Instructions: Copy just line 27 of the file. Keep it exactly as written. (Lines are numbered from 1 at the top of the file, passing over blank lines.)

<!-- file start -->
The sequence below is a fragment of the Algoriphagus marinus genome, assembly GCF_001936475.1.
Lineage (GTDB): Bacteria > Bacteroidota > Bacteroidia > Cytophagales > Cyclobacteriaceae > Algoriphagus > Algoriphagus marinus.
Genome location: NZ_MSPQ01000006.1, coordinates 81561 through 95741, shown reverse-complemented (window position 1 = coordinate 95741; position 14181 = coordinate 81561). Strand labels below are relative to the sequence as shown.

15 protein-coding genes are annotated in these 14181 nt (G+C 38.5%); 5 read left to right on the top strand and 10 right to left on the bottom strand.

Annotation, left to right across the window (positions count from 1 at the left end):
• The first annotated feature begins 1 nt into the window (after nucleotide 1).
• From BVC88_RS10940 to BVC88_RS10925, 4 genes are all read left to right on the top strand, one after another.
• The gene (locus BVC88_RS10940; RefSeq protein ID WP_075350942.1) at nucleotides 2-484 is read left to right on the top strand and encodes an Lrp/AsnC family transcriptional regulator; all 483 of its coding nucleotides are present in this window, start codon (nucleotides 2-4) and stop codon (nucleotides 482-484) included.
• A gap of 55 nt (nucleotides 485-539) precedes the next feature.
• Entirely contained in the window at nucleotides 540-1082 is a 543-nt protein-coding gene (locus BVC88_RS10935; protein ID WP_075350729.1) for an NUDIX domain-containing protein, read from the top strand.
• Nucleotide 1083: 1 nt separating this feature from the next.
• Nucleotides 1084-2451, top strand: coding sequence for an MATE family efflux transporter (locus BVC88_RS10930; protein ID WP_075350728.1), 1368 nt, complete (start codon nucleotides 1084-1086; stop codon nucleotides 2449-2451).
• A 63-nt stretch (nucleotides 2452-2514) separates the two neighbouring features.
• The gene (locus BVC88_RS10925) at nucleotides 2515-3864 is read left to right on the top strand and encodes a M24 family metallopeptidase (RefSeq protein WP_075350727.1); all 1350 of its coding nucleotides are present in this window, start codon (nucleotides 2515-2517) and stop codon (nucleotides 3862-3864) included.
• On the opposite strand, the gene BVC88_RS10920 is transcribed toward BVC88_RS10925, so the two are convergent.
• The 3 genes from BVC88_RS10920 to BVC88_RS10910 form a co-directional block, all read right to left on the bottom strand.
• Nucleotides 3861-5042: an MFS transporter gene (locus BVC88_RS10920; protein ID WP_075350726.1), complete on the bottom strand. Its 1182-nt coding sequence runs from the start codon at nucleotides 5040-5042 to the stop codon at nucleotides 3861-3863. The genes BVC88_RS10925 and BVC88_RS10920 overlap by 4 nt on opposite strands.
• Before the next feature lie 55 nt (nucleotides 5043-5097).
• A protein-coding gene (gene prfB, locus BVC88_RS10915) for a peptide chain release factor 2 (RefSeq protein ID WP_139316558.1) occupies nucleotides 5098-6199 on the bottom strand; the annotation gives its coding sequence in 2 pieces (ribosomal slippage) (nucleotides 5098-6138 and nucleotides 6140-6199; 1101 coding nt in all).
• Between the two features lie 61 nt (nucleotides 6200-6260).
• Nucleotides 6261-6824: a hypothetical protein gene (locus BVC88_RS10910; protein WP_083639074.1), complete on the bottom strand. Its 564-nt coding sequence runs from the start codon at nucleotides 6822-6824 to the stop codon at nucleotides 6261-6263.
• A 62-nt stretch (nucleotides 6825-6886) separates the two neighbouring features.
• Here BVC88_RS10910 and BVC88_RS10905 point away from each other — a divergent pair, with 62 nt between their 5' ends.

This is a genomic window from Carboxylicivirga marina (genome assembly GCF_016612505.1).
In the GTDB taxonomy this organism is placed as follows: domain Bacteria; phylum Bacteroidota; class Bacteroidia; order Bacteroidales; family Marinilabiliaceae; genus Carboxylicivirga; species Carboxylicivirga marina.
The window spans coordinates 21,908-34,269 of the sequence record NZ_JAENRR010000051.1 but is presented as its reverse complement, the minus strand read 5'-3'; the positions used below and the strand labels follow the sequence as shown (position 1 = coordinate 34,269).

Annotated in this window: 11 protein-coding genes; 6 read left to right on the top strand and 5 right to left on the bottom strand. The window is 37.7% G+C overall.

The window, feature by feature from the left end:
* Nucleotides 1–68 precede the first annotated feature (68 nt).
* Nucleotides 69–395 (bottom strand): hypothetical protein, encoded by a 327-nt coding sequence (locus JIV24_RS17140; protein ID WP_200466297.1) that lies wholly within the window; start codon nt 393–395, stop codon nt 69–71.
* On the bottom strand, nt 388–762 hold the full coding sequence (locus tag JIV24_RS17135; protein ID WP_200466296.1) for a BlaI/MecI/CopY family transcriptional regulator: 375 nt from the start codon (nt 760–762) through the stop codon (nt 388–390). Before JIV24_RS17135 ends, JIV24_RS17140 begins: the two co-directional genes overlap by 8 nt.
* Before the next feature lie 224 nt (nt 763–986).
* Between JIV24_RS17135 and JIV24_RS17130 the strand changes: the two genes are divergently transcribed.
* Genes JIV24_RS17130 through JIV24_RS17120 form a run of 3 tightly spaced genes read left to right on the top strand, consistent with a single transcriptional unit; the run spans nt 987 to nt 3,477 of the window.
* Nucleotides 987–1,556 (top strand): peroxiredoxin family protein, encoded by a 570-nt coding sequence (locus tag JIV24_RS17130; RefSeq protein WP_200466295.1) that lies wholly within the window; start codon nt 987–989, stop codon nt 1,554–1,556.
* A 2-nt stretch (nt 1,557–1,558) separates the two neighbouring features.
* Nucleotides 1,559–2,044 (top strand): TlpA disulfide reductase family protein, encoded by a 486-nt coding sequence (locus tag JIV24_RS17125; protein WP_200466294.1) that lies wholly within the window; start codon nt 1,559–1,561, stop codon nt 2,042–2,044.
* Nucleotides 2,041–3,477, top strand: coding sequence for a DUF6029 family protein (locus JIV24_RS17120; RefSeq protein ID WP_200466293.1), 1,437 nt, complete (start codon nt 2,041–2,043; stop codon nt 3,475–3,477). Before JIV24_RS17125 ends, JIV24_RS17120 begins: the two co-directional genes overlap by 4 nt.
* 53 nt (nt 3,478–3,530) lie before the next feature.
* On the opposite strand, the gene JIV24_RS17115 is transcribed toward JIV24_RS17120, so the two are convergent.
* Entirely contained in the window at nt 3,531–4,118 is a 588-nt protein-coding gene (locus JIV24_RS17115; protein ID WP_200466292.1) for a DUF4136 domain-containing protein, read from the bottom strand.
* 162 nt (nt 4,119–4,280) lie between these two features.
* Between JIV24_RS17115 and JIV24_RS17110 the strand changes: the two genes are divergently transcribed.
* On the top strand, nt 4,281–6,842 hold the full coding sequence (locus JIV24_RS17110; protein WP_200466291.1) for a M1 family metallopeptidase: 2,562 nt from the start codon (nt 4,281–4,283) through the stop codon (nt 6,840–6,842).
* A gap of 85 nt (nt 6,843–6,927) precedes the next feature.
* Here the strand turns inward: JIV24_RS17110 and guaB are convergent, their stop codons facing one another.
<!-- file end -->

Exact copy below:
Annotated in this window: 11 protein-coding genes; 6 read left to right on the top strand and 5 right to left on the bottom strand. The window is 37.7% G+C overall.